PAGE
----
Joanna: Here are a few more resources that I've found helpful in organizing my writing time.
I love this simple to-do list as a practical and simple way to organize my day. I try to create a list the night before so that when I wake up, I'm already engaged with the structure of the day. The checklist helps me to go ahead and do the next thing, even if I don't feel like it. It helps me to be realistic with goals, and it easily adapts to my week where no two days are similar. Since each day is different, but each will generally follow a particular routine across weeks, I can fit my writing expectations around particular days. It also helps me to group activities together. For example, except for e-mail--which I check at least two times a day and answer immediately whenever I can so that it's off my plate--I have clumped most of my class prep and grading into one or two specified days during the week. This way, I can set aside my internal to-do list for the particular days that are not "class days" and focus my mind on research and writing.
Returning to the idea in my earlier post that much of our writing is done before we sit down in front of our screen to write, this is a great guide to prewriting techniques. This article outlines structured brainstorming (write it down so you remember!), journaling, free-writing, outlining and perhaps my favorite technique, clustering. I teach my students--many of them first generation college students--the art of clustering as a study technique. If you memorize fact-by-fact for a test, the information most likely will slip out of your mind. But if you bring the ideas together in clumps, your mind more easily retains the connected ideas. Those of us who make up ditties to remember grocery lists, or alphabetize to-do lists in our heads when we can't find a slip of paper to jot them down, know this works.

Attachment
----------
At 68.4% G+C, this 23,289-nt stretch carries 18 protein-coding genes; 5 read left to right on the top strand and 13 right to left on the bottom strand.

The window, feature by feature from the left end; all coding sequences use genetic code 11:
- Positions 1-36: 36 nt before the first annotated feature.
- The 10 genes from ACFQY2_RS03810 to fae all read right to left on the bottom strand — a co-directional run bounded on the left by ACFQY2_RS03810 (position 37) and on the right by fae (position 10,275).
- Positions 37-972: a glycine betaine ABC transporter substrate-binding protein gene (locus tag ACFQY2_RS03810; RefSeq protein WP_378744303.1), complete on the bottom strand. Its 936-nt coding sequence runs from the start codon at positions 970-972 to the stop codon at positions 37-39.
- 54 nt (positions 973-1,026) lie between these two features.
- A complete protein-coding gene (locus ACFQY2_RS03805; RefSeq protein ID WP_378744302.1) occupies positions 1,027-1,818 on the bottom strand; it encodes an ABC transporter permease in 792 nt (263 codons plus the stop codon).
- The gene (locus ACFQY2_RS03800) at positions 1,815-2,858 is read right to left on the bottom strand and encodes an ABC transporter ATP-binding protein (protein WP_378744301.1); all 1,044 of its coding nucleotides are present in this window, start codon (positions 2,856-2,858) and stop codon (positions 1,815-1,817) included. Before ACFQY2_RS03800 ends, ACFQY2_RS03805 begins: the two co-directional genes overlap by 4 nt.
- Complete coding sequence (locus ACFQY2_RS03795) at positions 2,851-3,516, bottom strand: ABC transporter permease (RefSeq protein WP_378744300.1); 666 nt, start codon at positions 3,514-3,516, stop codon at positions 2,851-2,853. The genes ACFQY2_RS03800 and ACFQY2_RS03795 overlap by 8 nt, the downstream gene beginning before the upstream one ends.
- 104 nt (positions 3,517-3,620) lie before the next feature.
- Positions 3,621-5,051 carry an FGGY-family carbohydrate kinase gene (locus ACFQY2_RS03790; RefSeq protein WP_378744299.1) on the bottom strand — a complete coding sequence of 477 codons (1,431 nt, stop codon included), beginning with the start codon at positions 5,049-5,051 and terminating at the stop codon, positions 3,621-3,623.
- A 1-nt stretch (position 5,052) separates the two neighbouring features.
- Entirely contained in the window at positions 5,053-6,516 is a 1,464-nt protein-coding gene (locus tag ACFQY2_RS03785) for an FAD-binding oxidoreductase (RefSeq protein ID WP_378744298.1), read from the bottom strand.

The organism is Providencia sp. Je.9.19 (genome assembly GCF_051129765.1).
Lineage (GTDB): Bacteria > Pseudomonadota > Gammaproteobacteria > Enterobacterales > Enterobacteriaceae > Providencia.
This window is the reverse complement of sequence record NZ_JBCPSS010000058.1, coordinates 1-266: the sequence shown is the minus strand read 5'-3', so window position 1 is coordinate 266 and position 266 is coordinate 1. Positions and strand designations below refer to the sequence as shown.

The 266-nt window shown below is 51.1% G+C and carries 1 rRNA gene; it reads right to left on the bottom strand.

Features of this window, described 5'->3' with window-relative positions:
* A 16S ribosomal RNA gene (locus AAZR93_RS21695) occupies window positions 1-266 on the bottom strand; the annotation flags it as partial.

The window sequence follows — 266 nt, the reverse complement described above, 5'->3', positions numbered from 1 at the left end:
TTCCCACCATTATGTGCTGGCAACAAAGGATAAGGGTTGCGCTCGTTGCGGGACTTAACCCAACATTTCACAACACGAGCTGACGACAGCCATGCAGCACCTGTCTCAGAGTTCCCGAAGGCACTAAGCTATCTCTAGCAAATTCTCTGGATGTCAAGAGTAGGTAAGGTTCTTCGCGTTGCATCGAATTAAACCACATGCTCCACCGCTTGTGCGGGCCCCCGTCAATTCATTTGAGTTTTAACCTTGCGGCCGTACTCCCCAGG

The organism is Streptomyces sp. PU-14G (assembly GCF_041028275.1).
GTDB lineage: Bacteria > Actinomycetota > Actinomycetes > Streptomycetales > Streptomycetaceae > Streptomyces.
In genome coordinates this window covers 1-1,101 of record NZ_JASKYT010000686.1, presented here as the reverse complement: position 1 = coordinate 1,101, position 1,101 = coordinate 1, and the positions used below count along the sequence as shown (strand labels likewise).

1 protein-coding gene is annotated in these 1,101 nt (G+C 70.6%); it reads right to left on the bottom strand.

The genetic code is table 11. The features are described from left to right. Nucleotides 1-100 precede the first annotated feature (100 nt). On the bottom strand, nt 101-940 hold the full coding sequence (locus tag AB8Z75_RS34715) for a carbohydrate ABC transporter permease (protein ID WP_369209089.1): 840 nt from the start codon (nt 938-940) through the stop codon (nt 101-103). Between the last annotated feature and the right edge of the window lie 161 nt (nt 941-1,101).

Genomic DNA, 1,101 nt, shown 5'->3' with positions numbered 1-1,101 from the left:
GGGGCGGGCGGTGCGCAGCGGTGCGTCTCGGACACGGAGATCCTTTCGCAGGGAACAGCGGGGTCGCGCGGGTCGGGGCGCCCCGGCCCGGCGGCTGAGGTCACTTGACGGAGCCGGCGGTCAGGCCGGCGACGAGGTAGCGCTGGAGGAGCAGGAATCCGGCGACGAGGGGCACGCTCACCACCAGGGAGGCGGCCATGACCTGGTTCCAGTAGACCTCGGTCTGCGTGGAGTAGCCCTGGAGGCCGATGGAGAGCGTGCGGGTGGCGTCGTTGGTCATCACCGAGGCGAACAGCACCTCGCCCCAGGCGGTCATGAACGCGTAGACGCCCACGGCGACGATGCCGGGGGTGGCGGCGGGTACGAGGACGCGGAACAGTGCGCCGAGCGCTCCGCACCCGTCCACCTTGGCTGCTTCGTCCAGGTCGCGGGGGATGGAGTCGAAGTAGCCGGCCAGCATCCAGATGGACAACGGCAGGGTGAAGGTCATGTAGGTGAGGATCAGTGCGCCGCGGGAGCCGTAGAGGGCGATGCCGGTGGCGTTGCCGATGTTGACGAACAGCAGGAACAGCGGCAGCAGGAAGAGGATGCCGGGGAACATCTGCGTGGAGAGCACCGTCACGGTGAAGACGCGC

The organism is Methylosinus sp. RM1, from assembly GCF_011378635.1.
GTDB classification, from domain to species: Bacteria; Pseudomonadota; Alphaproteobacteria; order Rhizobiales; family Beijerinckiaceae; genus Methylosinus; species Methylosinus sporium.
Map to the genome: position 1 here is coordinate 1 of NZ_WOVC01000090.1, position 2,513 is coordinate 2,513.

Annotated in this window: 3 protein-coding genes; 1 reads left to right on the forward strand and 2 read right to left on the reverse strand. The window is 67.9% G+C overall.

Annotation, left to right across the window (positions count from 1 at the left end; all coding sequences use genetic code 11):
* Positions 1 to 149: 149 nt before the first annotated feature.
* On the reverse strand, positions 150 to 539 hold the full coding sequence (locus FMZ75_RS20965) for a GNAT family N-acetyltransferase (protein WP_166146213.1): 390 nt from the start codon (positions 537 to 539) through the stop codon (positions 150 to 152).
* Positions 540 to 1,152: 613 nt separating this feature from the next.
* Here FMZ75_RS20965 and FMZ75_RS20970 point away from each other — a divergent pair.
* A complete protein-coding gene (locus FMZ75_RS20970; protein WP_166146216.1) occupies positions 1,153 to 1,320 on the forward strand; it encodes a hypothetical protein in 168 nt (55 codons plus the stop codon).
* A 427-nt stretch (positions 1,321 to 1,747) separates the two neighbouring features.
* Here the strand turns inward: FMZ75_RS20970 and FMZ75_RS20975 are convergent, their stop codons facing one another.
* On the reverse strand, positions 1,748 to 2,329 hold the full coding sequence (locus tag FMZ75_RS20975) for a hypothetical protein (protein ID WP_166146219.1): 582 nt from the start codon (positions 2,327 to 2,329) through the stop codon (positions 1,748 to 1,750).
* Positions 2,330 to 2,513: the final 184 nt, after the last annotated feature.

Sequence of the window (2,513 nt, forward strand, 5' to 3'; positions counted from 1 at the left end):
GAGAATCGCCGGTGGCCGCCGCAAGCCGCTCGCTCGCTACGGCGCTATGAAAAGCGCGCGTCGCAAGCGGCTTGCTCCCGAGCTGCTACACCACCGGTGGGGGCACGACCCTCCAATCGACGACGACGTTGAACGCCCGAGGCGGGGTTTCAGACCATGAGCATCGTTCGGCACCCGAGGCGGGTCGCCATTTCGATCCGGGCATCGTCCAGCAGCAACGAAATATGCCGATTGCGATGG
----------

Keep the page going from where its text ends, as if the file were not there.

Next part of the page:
By clustering the ideas that you are working with in your research, you can see the relationships in fresh and illuminating ways. Physically do this. Grab some index cards and jot down your ideas, shuffle them and group them. Or if you're in a later point in the research, physically cut apart your paragraphs and rearrange them. Try giving each paragraph a few key words, and see what emerges when you compare the key words across the paragraphs. Perhaps the conclusion is actually a key part of the introduction, or what you thought was a subsidiary idea is actually the capstone that reorients your whole argument. Clustering can also help you to see what the central ideas are vs. the secondary ones, and encourage you to use your writing to organize and highlight those relationships.
The fabulously titled article "Like Pushing an Elephant into a Volkswagen" is a good capstone for this topic. It's a roundtable discussion between five authors who balance writing with their full-time jobs, in which they share their lives with candor and vulnerability. They stress the importance of networks, having people come alongside you as you put on different hats, not setting aside the important relationships in your life. Each one has their own way of finding time to write, and practical suggestions are scattered throughout. Some of what they discuss is incredibly encouraging--such as the ways that their family life, day jobs and writing intersect in positive, mutually beneficial ways. But there's real honesty about the emotional/mental/physical drain that happens as we are pulled in different directions. This needs to be acknowledged. Some of us have different seasons of life, and it is okay if there is a particular season where writing is not a major part of a particular season.
I'll write one more post in this series simply to sum up some of the best strategies I've found. Happy writing, all!
Joanna & Tim
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